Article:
tundra swan, Yukon Delta National Wildlife Refuge, Alaska, USFWS
John and Karen Hollingsworth, US Fish and Wildlife Service, license: public domain


-migrates between the Canadian Arctic or Alaska and winter grounds in the United States.
-flies 6 000 km twice a year
-once called the "whistling swan" because of the sound made by the bird's wings in flight.
-population about 140 000
-types of swans found in Canada : Tundra Swans, Trumpeter Swans and Mute Swans
-Tundra Swans are the most common.
-scientific name cygnus columbianus


-large bird with white feathers, short black legs, large black webbed feet
-black beak with a small yellow patch in front of their eyes
-feathers on neck and head have a reddish tinge (when feeding in iron-rich areas)
-average male weighs 7.5 kg. and can measure 1.3 m from bill to tail
-adult female nearly the same size but weighs less, about 6.3 kg.
-adults moult (shed feathers) during August
-unable to fly for several weeks till new wing feathers grow
-young are grey, pinkish beaks with black tips, pink legs and feet
-takes about two years to look like the adult


-float on the water while sleeping
-dart across surface of water, beating wings to take flight
-each pair has a large nesting territory
-early September they fly to larger lakes that do not freeze yet
-spend a few weeks feeding before migrating south to United States for the winter
-form flocks with other swans for the long migration
-gather in huge flocks at winter grounds

Tundra swans line up and start to run, flapping their wings
and slapping the water with their feet before takeoff.

tundra swans taking flight from the water
image from: flicker.com; license Creative Commons


-summer on the tundra of the Canadian Arctic and Alaska
-build nests and raise young near shallow pools, lakes or rivers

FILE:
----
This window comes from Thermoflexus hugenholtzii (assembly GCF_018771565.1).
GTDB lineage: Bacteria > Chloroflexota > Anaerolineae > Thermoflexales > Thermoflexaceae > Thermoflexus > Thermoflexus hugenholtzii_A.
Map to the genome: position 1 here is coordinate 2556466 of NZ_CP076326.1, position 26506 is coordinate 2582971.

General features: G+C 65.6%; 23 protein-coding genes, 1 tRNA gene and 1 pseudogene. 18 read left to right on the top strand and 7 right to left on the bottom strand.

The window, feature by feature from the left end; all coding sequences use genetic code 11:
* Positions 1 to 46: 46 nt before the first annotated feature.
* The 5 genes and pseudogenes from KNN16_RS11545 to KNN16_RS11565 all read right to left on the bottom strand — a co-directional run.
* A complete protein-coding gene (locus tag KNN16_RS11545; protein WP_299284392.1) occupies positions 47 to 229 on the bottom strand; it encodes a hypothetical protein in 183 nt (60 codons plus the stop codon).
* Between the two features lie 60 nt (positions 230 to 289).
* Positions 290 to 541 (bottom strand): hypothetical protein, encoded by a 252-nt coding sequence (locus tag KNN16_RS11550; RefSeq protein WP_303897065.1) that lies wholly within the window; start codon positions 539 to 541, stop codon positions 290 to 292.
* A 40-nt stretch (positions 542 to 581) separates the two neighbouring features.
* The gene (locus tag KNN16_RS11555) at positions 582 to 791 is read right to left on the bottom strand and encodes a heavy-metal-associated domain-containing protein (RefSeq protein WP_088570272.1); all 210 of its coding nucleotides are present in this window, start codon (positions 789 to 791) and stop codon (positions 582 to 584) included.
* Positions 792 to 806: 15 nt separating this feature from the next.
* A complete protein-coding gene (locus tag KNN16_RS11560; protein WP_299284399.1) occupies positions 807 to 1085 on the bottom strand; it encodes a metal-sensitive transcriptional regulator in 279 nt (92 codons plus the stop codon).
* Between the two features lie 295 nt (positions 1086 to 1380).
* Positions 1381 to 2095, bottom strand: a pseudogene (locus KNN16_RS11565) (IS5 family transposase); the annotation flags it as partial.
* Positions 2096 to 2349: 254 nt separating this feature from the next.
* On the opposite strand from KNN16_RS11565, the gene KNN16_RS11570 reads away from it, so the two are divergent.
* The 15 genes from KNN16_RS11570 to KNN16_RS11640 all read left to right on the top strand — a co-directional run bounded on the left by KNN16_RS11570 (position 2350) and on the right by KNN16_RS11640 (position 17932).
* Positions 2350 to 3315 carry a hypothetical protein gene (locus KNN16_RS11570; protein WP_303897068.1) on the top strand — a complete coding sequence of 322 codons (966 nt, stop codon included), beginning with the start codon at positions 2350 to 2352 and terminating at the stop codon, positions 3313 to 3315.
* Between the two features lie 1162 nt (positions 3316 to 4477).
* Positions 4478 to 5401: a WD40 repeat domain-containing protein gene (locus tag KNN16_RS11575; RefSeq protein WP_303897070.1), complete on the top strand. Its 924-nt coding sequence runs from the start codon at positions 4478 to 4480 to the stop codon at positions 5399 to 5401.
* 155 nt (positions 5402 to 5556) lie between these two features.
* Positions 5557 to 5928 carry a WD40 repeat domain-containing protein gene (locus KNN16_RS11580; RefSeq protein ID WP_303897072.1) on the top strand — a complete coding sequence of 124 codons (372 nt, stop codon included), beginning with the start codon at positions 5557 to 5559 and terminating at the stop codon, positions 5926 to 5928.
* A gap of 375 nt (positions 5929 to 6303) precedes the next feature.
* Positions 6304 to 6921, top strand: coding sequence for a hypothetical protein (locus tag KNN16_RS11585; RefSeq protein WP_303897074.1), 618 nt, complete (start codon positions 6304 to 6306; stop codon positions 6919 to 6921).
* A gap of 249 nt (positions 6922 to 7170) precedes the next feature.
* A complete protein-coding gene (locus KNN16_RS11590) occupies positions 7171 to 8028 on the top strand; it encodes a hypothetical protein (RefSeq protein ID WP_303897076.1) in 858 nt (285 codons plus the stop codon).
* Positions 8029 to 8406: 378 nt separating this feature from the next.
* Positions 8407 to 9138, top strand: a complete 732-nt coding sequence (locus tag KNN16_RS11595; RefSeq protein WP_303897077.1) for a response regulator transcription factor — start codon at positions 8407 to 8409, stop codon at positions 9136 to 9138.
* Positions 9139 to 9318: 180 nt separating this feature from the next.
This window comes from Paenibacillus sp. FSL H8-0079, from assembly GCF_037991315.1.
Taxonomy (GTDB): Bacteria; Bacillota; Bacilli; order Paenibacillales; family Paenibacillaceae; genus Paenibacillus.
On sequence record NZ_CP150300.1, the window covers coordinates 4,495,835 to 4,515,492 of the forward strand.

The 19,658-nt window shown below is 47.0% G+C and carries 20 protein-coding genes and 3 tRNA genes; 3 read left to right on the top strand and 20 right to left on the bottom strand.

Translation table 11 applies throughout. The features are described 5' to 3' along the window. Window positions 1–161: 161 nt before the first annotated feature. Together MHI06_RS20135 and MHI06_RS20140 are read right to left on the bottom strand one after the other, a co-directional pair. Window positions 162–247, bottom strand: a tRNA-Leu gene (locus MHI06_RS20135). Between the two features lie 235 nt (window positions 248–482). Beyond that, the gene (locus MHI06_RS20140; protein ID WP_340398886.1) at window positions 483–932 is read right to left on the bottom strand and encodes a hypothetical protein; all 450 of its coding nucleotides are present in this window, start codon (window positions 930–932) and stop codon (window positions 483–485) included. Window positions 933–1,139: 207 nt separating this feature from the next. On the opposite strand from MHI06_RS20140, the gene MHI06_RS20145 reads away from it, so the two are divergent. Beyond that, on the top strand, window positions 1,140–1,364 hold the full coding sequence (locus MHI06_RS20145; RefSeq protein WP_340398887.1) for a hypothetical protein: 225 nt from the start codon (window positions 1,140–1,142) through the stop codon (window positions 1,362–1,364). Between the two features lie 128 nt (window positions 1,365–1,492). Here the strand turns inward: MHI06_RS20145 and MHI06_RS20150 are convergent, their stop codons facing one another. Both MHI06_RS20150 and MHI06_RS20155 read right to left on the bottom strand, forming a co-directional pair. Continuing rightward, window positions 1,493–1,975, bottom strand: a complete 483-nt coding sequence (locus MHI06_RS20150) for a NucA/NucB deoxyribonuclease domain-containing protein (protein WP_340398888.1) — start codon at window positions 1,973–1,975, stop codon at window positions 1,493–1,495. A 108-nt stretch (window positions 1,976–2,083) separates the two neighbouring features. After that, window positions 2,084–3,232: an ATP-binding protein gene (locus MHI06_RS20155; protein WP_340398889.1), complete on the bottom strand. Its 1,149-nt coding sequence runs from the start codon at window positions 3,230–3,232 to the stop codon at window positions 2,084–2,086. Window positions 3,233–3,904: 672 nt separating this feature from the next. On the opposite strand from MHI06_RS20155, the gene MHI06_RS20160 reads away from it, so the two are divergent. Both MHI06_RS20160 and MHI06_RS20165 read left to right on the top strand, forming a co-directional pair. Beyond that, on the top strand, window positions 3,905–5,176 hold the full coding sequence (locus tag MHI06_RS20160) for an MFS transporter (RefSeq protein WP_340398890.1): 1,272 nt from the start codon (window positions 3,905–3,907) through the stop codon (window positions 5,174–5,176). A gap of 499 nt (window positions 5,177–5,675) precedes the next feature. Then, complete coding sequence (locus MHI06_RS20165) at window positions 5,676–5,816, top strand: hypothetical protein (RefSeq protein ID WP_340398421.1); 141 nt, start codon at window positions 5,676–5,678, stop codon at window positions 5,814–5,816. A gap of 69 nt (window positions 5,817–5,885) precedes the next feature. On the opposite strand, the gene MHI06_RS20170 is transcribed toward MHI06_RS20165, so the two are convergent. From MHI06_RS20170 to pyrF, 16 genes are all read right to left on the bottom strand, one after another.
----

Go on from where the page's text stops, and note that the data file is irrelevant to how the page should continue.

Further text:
-two populations of Tundra Swans - eastern population and western population
-eastern population nest from Alaska to Baffin Island
-western population nest in northwestern Alaska
-eastern population winters on the Atlantic coast of the U.S.
-western population winters mainly in California.
-migrate 6 000 km (3725 miles) between these areas twice a year

tundra swans wintering in California
tundra swans in flooded field of Sacramento River Delta
image credit - Ingrid Taylar; Flickr.com; license Creative Commons


-mainly the tubers and roots of aquatic (water) plants that grow in shallow water
-dip head and neck downward into the water (tipping)
-mussels, clams, mollusks when wintering on the Atlantic coast
-also eat grains like corn, wheat, rice

swan tipping in the water
swan tipping in the water
image credit : Maga-chan;
Wikipedia ; license - Creative Commons


-nest on the tundra near ponds, lakes, rivers
-each pair has their own territory
-large cone-shaped nest on a low mound
-nest is made of sticks, lined with moss, sedges, and grasses
-may reuse nest each year
-begin to nest in late May or early June before the snow has melted
-cream-coloured eggs , 10-11 cm. long
-average numer is four eggs, may lay five or six eggs
-only the female sits on the nest
-the male remains guards the nest and defends their territory
-does not lay more eggs if others are destroyed

tundra swan on nest, USFWS


-babies are called cygnets
-have greyish downy feathers
-hatch in early July
-soon look for their own food
-must be kept warm by a parent sitting on them
-protects them from the cold and mosquitoes
-cold or starvation kills many young
-able to fly in early September
-young die if there is early freeze-up or they are unable to fly

tundra swan with cygnets
image copyright Emily Weiser , used with permission


-bite and beat their wings
-lower their necks, hiss and rush forward to attack
-very strong birds
-few natural enemies other than humans
-young and eggs are eaten by eagles, jaegers, wolves, foxes, bears


-no hunting of swans during migration and while on the wintering grounds
-water pollution and fewer marshes reduce food supplies
-swans are eating more grains instead

tundra swan in flight, Donna A. Dewhurst, USFWS
image credit : Donna A. Dewhurst, US Fish and Wildlife Service


information from Hinterland Who's Who - The Tundra Swan (Canadian Wildlife Services) | National Geographic



July 2009
updated August 2011
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